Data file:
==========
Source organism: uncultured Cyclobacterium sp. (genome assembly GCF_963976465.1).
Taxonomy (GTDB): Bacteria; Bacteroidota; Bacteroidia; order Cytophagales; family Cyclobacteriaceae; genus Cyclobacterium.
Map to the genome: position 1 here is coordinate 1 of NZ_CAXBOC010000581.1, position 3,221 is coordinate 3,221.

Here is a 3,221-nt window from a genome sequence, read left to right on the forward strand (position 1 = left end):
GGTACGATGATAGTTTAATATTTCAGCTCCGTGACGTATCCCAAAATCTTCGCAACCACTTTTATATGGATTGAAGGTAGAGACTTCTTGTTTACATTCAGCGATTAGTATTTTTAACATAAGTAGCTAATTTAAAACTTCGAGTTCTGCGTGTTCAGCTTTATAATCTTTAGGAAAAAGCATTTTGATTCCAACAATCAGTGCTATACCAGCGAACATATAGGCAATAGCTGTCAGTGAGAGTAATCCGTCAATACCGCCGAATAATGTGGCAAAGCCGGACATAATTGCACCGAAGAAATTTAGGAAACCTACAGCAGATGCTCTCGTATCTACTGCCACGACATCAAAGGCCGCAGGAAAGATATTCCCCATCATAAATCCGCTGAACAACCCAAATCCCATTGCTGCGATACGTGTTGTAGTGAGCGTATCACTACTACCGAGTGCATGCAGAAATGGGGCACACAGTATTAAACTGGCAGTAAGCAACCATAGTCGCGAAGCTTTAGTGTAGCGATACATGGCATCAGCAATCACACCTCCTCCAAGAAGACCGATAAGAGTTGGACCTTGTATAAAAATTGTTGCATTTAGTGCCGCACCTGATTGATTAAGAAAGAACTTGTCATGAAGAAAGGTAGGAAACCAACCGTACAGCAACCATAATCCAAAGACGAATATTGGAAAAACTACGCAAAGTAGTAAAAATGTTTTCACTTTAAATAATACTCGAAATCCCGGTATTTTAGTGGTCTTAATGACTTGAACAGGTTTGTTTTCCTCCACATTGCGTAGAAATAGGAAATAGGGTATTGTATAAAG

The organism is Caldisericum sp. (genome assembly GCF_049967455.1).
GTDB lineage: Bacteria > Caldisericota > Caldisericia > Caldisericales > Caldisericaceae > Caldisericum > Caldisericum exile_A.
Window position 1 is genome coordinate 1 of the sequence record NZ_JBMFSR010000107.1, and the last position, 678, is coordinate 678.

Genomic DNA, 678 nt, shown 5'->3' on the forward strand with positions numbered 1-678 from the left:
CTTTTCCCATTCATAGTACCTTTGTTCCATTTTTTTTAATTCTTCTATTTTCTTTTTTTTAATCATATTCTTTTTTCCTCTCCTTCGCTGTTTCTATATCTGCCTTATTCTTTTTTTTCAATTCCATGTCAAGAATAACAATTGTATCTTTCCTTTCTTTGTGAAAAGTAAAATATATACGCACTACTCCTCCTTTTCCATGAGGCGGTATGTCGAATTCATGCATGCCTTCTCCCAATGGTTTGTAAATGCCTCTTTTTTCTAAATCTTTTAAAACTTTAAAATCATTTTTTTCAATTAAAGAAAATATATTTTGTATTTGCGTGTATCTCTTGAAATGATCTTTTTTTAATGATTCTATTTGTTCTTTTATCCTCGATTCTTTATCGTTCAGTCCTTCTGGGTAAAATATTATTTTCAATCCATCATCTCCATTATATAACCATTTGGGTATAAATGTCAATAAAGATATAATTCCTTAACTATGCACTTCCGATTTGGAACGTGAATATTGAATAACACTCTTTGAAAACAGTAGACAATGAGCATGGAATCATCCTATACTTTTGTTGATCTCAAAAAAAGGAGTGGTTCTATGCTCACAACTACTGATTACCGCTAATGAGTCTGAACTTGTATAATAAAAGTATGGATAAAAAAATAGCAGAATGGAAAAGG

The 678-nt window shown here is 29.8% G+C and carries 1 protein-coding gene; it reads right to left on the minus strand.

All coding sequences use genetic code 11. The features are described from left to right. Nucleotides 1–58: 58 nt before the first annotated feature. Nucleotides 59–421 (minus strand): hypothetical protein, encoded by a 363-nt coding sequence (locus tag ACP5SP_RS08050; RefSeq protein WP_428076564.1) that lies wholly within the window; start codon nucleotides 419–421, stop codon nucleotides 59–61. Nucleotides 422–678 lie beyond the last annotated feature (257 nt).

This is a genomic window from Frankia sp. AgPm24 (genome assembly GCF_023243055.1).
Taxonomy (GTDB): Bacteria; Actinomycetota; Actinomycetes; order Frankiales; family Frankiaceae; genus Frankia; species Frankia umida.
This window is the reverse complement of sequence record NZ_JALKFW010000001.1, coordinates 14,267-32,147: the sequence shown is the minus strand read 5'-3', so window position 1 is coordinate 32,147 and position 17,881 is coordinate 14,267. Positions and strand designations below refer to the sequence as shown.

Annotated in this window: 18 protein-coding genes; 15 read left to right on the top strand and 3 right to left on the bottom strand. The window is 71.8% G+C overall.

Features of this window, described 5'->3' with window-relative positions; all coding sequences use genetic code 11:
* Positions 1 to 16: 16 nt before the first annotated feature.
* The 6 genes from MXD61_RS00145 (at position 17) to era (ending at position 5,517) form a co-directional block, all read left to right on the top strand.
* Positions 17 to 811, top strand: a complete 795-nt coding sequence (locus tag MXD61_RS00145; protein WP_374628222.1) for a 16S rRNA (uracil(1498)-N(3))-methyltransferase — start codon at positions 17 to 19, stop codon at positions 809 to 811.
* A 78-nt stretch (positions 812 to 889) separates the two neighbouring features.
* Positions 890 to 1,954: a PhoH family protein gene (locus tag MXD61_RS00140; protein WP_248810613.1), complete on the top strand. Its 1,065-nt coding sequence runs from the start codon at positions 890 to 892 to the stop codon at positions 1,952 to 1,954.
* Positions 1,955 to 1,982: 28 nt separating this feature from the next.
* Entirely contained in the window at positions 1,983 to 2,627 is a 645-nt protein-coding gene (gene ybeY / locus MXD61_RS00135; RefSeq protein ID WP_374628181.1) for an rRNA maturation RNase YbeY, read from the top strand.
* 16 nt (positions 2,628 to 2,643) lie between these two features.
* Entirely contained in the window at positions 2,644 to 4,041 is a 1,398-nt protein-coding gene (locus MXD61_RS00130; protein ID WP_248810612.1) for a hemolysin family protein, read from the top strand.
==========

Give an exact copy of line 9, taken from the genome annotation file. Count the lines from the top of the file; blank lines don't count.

Genomic DNA, 678 nt, shown 5'->3' on the forward strand with positions numbered 1-678 from the left: